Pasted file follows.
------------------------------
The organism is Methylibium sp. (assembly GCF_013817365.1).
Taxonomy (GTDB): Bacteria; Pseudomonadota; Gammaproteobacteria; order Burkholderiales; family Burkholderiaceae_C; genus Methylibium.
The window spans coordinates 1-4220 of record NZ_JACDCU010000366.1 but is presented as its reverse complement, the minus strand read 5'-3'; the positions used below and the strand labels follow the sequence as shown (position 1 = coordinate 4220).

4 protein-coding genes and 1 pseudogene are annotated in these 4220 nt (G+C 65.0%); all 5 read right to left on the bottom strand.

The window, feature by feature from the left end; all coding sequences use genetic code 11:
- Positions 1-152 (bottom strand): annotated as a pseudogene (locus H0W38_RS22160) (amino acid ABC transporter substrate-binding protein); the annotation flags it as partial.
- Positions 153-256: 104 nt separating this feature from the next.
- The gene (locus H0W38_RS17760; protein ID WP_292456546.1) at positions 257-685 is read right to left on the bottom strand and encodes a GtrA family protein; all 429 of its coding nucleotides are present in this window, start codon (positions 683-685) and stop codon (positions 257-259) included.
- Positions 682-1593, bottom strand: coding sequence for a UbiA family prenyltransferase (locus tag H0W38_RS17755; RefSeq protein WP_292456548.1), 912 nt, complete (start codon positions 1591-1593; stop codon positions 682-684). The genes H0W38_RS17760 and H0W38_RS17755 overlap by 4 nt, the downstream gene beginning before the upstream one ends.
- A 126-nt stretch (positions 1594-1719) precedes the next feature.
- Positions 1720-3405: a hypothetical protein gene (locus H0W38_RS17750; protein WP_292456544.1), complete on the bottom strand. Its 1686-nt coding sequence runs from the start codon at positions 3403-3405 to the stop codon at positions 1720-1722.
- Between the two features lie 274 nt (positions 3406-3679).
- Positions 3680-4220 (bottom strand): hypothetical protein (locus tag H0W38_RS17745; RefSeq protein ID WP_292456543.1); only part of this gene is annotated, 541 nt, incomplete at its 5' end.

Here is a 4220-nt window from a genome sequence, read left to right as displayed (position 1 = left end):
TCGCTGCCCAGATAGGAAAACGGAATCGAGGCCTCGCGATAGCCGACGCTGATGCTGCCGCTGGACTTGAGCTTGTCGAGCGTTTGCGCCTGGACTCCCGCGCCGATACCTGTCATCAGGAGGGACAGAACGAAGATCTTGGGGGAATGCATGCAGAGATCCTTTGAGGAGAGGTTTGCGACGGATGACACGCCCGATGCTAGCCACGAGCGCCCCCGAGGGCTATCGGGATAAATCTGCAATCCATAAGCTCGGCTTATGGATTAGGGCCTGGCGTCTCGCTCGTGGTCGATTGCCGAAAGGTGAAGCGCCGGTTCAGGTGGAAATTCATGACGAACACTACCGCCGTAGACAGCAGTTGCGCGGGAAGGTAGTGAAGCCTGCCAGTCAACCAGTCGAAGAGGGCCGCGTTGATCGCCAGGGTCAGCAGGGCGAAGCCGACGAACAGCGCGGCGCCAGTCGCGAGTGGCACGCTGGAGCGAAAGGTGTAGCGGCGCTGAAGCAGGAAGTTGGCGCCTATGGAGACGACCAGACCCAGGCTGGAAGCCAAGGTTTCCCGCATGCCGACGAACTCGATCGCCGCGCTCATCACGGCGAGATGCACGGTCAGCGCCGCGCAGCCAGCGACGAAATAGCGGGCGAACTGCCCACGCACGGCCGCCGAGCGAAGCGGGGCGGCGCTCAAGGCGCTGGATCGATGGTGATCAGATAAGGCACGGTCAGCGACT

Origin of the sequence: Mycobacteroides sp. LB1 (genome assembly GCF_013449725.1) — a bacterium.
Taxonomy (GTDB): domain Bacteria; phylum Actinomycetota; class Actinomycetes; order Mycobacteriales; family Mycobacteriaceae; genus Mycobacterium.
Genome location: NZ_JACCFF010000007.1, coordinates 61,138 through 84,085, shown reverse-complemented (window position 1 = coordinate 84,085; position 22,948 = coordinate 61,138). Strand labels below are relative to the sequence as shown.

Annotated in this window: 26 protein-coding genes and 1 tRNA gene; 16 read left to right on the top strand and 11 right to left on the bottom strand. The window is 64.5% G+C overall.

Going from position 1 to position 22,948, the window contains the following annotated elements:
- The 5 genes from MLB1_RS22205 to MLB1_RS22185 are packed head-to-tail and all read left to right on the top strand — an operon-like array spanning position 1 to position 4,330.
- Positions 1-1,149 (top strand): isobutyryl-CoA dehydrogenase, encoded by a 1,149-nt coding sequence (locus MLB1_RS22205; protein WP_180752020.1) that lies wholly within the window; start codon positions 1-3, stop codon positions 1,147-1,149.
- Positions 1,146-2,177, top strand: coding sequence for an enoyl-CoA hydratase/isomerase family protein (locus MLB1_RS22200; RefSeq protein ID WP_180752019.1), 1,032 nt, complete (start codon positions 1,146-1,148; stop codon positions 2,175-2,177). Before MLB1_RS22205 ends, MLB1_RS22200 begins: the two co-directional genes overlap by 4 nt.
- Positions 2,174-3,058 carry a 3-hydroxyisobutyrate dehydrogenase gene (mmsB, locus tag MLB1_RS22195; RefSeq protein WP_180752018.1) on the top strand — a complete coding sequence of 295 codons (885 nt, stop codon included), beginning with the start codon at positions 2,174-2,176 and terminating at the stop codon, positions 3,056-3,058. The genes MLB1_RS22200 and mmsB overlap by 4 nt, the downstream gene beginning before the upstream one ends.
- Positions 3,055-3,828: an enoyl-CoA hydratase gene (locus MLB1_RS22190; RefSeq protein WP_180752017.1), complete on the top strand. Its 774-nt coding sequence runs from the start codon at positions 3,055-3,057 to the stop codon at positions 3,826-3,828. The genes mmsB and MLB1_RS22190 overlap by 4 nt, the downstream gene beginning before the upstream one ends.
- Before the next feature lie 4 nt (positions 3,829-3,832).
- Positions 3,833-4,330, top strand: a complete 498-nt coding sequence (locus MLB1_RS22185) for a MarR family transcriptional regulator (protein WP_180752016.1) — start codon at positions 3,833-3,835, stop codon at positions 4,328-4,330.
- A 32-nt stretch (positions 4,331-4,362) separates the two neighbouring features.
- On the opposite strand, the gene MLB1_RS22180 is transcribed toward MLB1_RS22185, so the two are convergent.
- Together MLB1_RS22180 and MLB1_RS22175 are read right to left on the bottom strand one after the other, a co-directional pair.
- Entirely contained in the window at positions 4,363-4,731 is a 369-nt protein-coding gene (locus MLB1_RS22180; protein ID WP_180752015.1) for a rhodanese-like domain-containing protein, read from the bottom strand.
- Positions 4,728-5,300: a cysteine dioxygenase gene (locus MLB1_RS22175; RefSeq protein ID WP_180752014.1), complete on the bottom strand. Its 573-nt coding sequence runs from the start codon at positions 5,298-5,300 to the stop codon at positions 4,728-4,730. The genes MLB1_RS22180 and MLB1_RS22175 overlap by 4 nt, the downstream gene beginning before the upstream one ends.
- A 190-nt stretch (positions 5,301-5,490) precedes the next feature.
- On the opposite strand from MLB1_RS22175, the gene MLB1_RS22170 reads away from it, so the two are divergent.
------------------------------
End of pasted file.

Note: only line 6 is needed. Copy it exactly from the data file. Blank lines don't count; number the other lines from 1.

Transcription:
- Positions 1-152 (bottom strand): annotated as a pseudogene (locus H0W38_RS22160) (amino acid ABC transporter substrate-binding protein); the annotation flags it as partial.